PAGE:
The problem is that, judging from the first episode, Afro Samurai hasn’t got the fraction of style, elegance and complexity of shows like Cowboy Bebop, Trigun or Samurai Champloo. It’s basically a very crude "anime as seen by the US/MTV" – mindless violence, a bad-ass main character, scantily-clad women, dark mood, oohh so hardcore and edgy and mature(?). The anime segment of Kill Bill comes to mind, but at least that was kind of creative, along with, say, Animatrix. But apart from the incredibly slick animation, Afro Samurai didn’t show me anything interesting, it was just one cliché after another. I found it painfully mediocre, and I’d say the same if it wasn’t "Japanese-inspired."

As for Samurai Jack and other "anime-inspired" cartoons, they may not be perfect fusions (Samurai Jack especially annoys me because I just don’t know if it wants to be serious or not – if it does then it fails, if it doesn’t then it’s not funny), but at least they don’t boast about being zomg anime or try to be more than they are- a simple cartoons influenced by a currently very popular style. (By the way, I really enjoyed Teen Titans, I thought it was a very good mix of Western and Japanese style.)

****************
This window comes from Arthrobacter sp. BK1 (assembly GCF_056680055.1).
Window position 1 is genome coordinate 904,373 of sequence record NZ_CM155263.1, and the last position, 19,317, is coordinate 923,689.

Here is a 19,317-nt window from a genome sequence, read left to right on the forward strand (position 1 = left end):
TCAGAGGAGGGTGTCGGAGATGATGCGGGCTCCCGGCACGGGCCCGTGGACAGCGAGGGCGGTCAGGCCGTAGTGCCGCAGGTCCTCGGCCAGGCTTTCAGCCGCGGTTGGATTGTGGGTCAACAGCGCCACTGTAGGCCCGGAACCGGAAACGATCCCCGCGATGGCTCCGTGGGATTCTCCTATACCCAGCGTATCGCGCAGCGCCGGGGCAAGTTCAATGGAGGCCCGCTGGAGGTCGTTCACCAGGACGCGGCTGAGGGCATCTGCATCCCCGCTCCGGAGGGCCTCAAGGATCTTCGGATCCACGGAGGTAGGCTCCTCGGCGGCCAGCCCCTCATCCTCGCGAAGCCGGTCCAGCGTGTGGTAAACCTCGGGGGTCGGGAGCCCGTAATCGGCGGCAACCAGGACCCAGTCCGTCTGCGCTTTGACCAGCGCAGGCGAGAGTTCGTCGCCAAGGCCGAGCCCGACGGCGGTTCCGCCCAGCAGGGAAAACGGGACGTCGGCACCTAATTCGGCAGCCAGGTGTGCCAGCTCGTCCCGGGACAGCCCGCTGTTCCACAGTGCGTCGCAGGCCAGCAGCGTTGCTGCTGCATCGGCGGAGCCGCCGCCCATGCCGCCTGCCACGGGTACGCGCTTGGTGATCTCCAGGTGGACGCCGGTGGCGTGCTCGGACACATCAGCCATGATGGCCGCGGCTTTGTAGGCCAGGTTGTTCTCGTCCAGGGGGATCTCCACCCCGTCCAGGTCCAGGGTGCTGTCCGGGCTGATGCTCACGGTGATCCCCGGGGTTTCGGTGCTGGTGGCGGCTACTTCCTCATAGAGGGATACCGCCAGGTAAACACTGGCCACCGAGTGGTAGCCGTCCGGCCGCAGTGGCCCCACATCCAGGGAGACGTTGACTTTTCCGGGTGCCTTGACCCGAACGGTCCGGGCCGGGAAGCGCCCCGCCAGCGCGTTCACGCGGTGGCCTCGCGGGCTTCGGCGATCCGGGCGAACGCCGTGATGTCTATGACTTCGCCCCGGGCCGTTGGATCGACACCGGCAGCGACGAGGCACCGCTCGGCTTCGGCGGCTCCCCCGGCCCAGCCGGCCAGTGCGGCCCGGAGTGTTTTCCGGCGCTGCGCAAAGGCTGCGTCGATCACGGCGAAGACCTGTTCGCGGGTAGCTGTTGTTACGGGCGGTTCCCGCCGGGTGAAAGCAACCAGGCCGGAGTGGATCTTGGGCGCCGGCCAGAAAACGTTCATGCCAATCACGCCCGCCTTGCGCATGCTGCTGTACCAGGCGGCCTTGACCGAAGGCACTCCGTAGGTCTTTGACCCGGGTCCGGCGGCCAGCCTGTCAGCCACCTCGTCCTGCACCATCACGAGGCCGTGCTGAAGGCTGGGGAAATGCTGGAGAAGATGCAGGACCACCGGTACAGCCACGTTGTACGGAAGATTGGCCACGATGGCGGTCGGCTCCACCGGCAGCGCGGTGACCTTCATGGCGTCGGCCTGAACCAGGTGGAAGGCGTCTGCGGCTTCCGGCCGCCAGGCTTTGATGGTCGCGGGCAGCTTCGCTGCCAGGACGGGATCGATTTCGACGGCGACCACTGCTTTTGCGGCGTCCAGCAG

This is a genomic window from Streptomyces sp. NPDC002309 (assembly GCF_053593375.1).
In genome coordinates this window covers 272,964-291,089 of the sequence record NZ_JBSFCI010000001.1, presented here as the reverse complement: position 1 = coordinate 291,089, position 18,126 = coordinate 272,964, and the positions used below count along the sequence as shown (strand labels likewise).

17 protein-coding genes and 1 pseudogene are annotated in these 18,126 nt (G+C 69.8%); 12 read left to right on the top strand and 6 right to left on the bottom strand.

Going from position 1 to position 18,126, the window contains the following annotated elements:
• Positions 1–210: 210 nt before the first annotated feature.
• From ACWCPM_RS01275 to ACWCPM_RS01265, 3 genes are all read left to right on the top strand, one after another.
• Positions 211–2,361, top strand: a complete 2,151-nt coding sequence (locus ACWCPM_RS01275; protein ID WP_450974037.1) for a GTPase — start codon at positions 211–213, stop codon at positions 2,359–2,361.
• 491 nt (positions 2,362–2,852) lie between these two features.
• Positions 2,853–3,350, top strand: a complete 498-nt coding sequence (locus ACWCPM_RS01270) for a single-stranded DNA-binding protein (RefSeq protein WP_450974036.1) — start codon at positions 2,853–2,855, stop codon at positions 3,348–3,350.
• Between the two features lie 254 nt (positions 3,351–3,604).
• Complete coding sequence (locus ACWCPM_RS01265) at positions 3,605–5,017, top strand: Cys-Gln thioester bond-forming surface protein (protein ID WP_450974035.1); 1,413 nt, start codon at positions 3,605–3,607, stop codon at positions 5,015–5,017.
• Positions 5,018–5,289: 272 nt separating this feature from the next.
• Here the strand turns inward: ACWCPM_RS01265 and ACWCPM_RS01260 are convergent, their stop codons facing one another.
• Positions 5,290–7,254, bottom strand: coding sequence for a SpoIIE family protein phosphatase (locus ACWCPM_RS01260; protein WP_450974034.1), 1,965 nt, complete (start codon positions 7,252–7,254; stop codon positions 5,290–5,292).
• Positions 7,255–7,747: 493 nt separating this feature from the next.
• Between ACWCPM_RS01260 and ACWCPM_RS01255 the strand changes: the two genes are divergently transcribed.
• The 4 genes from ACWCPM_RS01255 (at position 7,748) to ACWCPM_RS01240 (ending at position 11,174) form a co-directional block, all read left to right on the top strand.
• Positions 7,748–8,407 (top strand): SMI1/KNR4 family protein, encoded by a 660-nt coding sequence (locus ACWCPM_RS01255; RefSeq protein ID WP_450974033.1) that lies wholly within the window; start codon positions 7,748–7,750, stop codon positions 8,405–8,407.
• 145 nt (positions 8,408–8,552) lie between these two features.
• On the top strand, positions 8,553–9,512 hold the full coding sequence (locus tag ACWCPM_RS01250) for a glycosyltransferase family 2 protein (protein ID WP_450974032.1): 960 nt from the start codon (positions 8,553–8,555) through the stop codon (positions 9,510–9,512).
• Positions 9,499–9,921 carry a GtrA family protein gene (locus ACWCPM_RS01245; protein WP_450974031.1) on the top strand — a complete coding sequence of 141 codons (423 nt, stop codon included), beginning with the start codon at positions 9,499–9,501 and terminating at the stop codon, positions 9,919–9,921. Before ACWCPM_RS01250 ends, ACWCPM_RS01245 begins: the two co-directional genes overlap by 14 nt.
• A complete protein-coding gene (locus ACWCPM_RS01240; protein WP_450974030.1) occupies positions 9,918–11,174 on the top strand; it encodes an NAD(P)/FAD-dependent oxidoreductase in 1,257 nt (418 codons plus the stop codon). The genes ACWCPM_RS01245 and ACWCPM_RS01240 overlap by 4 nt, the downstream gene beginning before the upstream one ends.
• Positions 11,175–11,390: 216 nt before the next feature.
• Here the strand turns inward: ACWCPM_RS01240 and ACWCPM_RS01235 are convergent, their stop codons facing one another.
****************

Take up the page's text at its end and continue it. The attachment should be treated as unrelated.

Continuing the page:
Afro Samurai, on the other hand, flaunts its American origins ("Samuel L. Jackson as the badass samurai!"), it flaunts being an anime ("it’s made by Studio Gonzo!! take that, purists!"), and yet it doesn’t have an ounce of creativity and it doesn’t have anything original or interesting to offer than Samuel L. Jackson (whatever, I’m not his fan) and an African-American samurai which would be more interesting if Samurai Champloo hadn’t done the whole "crossing boundaries" thing before. Even the chara design and animation style are neither particularly original nor particularly fresh (think Kemonozume, Noein, Gankutsuou, etc. that featured out-of-the-norm design and animation and used them with much more style and elegance).

And by the way, the jaw-droppingly slick and beautiful animation of Afro Samurai only made me wish that Gonzo donated some of the budget to Red Garden which suffers greatly from its low budget and deserves a better animation, especially as it features pre-recorded voice which requires more than the "just enough" level of animation the series has. :/ (Gonzo productions may seem all shiny CG and fanservice, but the studio does some really great anime from part of the money they earn with the brainless fluff… too bad that those mostly go unnoticed.)

Oops… sorry for the rant.

Questmark says:

I thought the show was simple and fun. Mindless too, all in all, which is a shame, but sometimes that’s not all bad. It was beautifully animated, and whether or not the show’s a real success artistically, I think it can only help produce, in time, some real gems. How can more brain power and different creative processes and cultural backgrounds be anything but a good thing for anime? Sure, we’re going to get more "americanized" crap, if American culture continues to influence Japanese production companies, but we already get an amazing amount of "Japanified" anime crap being produces- I don’t see the need to pre-emptively fault anime shows that aren’t fantastic just because they’re American.